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What Kind of Life Insurance Do I Need?

Who brings in the cash at your house? Is it you? Your spouse? Both of you? Although none of us want to think about this, what would happen if the person in your home responsible for bring home the paycheck were to suddenly pass away? What would happen if tomorrow, you had to not only bury your spouse, but you also had to figure out where the money was coming from to pay your mortgage, car loan, credit cards, school loans, and other obligations? What if you have been a stay at home spouse all of your life and are now faced with a house full of children and very little in the way of marketable skills beyond what would be considered unskilled labor in the marketplace?

We don’t want to think about these questions but it’s a new year and for the protection of your family, it’s time to take a few minutes and think about it. Here’s the most basic answer to all of these questions: If there is one person in your family who is solely responsible for producing the income in your home, you need life insurance. Here’s what you need to know to get started.

How Does it Work?

Life insurance is designed for the unfortunate situation above. If the person who produces the majority of the income in your family were to unexpectedly pass away, life insurance replaces that income. Unfortunately, life insurance can get complicated but if you’re looking for a simple policy that replaces the lost income, all you need is a term life policy. If you take out a $200,000 term life policy, upon the person’s death, you receive a lump sum payment of $200,000. Because of the simplicity of the policy, you can get numerous quotes and easily compare the policies.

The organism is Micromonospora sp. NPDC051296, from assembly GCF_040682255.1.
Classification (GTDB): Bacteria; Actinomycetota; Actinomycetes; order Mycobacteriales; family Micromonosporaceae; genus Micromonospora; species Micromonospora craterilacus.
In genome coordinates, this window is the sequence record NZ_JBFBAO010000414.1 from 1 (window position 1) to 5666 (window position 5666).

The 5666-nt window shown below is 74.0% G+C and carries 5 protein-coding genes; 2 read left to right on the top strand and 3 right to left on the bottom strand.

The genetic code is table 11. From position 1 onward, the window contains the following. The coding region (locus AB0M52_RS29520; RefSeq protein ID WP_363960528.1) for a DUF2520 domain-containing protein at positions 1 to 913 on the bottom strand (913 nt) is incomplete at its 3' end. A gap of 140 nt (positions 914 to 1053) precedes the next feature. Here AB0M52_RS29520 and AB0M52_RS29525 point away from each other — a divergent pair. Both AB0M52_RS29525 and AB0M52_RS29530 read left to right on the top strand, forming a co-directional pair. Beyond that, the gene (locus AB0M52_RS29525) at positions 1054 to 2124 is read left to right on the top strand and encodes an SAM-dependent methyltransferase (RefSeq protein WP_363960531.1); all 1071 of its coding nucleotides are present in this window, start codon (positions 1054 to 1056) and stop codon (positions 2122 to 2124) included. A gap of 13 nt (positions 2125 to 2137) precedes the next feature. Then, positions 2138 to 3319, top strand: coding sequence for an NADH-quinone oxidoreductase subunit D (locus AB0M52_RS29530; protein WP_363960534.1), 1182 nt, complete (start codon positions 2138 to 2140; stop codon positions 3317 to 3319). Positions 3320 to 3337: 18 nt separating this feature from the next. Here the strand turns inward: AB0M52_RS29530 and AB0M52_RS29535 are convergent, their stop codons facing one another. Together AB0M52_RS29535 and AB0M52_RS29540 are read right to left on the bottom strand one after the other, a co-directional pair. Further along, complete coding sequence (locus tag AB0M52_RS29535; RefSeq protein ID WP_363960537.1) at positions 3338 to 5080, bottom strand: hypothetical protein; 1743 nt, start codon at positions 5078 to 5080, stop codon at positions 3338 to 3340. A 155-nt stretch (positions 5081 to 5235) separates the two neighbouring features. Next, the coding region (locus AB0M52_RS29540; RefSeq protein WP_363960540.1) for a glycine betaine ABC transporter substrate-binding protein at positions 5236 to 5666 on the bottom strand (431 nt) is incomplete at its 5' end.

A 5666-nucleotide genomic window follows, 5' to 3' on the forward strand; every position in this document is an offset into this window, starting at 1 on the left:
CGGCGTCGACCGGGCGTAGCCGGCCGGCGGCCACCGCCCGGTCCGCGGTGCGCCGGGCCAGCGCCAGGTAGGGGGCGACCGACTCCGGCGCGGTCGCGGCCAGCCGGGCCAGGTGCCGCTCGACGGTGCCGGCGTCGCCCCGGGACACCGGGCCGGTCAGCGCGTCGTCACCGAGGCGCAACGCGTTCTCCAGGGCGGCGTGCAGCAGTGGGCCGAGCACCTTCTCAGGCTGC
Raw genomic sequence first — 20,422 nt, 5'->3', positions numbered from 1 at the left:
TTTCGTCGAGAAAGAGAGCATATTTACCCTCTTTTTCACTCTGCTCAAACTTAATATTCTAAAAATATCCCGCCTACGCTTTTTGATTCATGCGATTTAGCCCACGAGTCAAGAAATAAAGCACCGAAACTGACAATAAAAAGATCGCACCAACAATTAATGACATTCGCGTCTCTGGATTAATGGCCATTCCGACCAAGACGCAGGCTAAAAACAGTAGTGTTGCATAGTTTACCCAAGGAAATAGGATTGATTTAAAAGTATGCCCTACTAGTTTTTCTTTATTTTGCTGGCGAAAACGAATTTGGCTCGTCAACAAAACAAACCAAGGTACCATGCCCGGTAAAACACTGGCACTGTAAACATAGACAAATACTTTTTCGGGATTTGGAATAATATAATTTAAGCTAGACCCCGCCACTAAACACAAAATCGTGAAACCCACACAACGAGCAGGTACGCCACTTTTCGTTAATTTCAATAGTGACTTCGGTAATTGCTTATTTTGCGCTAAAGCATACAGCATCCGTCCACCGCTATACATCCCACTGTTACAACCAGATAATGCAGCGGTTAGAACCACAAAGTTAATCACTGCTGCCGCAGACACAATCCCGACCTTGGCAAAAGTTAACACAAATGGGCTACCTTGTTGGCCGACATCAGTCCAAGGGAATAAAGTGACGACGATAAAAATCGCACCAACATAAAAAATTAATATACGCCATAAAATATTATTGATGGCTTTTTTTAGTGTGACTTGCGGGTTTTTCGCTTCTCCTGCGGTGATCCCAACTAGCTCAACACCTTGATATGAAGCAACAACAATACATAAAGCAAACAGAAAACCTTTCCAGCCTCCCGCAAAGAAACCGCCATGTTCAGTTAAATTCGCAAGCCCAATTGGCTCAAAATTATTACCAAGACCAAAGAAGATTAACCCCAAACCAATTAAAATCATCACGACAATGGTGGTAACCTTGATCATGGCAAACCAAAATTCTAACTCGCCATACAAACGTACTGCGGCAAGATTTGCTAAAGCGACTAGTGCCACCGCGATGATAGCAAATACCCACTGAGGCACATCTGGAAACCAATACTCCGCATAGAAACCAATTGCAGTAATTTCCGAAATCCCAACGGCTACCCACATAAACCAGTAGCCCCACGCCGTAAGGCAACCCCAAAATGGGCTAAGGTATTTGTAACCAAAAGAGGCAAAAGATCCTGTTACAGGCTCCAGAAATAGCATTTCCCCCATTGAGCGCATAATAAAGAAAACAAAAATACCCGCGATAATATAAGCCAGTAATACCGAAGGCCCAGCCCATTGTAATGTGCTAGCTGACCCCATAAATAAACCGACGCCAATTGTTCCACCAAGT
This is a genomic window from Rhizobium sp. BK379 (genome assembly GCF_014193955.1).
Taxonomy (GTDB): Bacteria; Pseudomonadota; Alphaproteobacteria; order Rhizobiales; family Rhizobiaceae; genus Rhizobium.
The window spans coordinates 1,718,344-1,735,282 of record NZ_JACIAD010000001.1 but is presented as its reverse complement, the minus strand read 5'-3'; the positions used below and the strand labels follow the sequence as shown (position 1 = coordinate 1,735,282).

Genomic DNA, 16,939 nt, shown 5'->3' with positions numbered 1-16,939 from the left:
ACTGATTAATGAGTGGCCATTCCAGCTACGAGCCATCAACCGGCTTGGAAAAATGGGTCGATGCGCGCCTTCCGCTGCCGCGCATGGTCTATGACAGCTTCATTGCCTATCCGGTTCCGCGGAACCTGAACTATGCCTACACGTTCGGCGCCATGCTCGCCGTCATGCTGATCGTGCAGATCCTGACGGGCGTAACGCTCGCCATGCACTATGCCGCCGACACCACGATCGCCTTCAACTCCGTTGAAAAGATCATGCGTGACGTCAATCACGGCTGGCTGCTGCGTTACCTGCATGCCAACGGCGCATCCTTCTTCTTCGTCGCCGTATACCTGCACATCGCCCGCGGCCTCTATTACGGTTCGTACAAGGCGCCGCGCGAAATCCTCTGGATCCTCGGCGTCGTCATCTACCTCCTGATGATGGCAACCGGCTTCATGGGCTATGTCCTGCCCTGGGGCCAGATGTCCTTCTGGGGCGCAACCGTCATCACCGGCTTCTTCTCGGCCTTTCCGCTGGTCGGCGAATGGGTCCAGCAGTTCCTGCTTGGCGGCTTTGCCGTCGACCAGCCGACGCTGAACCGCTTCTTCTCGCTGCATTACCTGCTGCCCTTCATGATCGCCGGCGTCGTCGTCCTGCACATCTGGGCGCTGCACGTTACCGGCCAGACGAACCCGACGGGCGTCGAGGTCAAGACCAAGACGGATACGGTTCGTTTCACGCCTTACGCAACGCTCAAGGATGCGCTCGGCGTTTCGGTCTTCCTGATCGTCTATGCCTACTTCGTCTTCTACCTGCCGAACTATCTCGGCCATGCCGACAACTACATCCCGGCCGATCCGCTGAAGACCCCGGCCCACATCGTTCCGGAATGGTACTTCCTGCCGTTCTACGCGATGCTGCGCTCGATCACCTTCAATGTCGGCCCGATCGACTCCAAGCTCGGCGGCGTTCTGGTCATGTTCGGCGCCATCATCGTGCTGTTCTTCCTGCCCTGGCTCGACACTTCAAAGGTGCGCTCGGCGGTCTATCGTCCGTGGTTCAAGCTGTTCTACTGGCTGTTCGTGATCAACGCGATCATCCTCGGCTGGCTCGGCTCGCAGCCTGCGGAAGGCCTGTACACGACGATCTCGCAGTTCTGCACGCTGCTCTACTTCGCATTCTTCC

What is Cash Value?

Here’s where it gets complicated. Nearly 70% of all life insurance policies include a cash value component. Think of the cash value component as another way of saving for retirement but according to best selling author Dave Ramsey [3], it doesn’t work that way. Ramsey says that a $125,000 cash value policy will cost you about $100 per month compared to $7 per month for a term life policy if you’re 30 years old. With the cash value policy, until all of the fees and commissions are paid, about three years, you don’t have anything to show for the added cost. In addition, the returns average up to 4% less than they would if you bought the same mutual funds outside of the life insurance policy.

What Should I do?

Ramsey, as well as other personal finance experts advises paying for a term life insurance policy and investing the rest in an IRA where the returns will be higher and the fees lower. Keep your insurance products easy to understand by not adding an investment component to them. Also check with your employer. Many employers automatically enroll their full time employees in to a term life insurance program. You might already have it and not know it.

(Photo: mfhiatt [4])